He’s far removed from 16.7 ppg and 6.7 rpg in 2008-09, the season that convinced Detroit to make him a swift and lucrative offer the ensuing summer. It’s been a long five years since. He essentially disappeared.

His five-year deal with Detroit finally up, having played only limited minutes in just 102 games over the last three seasons, Villanueva could have convinced himself to walk away, to enjoy his family and pursue new interests.

But he couldn’t walk away. It’s been a training camp like none other for Villanueva. Now two preseason games remain. The regular season begins next Tuesday.

“I love playing basketball,” Villanueva said. “I’m feeling good, feeling healthy, so trying to maximize my abilities until they take the basketball away from me.”

Hakeem: Howard is ‘ready’ for an MVP-type season

Dwight Howard and Hakeem Olajuwon

Hakeem Olajuwon (left) has seen Dwight Howard’s game mature and grow of late. (Bill Baptist/NBAE via Getty Images)

At least one former MVP doesn’t think it should have taken a broken bone in Kevin Durant’s foot to throw the 2015 MVP race wide open.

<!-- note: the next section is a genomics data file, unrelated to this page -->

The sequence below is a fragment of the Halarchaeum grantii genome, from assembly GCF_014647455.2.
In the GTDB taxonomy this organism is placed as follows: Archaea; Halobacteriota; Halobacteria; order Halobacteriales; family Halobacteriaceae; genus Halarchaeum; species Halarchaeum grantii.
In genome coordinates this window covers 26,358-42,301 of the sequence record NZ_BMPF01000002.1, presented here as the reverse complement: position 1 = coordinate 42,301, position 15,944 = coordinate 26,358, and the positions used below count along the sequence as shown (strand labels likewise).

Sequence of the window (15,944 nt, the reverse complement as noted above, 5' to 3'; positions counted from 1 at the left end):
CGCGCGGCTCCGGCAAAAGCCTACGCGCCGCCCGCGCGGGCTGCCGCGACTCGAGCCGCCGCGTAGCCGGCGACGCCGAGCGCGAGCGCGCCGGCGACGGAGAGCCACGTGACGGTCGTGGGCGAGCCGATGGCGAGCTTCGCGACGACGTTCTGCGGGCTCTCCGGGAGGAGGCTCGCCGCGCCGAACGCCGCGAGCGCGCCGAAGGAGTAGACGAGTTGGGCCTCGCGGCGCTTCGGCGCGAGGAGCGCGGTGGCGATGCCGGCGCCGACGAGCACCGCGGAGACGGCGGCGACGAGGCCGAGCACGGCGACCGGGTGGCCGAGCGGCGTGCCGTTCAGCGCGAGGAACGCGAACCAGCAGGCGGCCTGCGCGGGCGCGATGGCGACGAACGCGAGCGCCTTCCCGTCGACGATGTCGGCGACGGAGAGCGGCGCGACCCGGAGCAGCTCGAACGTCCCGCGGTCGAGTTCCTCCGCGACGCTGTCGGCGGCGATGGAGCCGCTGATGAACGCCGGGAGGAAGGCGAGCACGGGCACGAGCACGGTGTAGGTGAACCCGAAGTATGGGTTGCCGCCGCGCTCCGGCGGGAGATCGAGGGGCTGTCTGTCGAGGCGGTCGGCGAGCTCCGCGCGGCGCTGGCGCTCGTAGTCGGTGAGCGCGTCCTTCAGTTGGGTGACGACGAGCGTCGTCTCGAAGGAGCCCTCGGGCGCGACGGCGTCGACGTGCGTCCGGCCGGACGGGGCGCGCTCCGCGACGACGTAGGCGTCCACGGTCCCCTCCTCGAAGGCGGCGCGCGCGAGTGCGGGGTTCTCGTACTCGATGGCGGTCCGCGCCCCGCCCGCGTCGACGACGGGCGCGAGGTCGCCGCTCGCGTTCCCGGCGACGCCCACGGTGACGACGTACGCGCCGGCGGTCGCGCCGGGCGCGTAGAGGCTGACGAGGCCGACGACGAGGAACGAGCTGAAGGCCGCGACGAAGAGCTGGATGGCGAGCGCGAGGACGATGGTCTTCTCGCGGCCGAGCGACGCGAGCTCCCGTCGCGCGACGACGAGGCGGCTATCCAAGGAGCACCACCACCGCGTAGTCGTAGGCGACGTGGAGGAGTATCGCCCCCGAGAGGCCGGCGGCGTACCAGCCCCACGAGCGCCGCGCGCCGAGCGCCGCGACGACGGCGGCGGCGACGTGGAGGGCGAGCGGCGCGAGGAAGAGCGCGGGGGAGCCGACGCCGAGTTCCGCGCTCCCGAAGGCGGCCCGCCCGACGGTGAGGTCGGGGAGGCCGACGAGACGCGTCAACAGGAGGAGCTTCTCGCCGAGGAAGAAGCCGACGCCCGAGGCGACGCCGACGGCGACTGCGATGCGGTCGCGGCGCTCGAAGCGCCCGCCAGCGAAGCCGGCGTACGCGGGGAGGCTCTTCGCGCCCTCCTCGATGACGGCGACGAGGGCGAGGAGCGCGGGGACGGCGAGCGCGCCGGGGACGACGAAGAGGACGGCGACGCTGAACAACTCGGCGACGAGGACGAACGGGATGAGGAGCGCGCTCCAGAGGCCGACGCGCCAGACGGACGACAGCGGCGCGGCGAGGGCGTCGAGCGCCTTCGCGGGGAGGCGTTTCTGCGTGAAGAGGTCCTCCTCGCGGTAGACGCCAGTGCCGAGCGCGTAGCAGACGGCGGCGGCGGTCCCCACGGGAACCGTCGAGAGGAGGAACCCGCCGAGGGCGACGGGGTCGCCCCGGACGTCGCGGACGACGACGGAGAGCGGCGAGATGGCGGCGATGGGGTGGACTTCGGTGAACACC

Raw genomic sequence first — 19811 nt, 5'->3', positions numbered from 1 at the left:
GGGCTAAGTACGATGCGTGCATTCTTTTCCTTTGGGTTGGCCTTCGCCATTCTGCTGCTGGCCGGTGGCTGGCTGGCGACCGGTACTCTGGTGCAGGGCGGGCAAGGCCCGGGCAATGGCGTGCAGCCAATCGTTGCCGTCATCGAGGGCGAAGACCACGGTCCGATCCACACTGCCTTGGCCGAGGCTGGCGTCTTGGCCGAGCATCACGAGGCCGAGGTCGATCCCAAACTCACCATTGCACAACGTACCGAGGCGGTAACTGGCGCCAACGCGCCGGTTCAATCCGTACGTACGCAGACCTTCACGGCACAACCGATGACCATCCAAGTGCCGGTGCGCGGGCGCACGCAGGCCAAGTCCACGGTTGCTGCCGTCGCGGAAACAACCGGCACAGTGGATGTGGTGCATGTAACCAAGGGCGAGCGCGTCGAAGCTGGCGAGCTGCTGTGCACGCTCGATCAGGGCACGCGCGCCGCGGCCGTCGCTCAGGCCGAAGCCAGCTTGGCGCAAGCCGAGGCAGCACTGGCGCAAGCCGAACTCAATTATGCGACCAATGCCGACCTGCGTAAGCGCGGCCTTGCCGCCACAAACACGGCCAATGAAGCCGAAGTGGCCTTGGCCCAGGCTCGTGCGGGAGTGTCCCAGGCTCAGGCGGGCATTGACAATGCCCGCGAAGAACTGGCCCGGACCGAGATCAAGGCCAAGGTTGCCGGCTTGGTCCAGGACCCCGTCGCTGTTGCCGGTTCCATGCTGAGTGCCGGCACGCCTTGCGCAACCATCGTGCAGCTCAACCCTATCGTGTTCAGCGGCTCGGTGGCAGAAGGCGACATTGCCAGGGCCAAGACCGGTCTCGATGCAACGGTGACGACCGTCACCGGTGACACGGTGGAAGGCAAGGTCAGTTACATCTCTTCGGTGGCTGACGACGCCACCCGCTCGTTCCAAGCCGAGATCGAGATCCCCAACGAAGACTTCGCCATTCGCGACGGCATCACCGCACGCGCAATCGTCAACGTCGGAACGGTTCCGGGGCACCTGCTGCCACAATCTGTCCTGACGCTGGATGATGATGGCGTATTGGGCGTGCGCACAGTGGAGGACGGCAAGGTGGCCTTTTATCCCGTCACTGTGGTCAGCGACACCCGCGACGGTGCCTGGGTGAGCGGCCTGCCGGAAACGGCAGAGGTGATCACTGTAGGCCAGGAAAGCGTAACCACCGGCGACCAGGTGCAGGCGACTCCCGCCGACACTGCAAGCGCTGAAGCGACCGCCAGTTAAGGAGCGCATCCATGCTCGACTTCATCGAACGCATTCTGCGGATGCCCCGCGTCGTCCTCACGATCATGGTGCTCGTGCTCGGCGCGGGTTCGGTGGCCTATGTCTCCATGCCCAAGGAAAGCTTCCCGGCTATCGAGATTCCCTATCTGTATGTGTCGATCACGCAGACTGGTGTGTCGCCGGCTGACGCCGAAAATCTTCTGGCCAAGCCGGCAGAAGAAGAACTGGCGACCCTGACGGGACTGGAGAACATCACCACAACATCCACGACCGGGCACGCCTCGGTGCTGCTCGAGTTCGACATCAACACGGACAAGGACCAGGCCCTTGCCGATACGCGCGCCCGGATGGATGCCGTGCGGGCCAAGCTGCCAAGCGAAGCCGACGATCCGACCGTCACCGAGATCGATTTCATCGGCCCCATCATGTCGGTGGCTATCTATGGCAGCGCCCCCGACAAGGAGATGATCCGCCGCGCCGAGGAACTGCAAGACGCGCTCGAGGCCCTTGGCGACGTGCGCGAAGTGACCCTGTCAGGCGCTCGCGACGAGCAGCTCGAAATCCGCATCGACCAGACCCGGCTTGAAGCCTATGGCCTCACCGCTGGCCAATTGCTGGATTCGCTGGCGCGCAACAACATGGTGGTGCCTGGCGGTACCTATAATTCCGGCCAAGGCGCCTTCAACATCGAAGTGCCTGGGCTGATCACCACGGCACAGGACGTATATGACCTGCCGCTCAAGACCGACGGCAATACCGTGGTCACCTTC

According to Hakeem Olajuwon, Dwight Howard was already prepared to kick the door down.

“He’s healthy. He’s strong. He’s ready,” said Olajuwon, who won the award in 1994 when he led the Rockets to the first of their back-to-back championships. “Now it’s about having the attitude to go out every night and dominate.”

The Hall of Famer officially rejoined his former team as a player development specialist after Howard signed a free agent contract with the Rockets in July 2013 and recently concluded his second training camp stint working with the All-Star center before returning to his home in Amman, Jordan. Prior to the start of camp, Olajuwon had not worked with Howard since the end of last season.

“He’s older, more mature and you can tell that he is feeling better physically,” Olajuwon said. “I like what I saw. He is a very hard worker. He takes the job seriously and you can see that he has used some of the things we talked about last season and is making them part of his game.”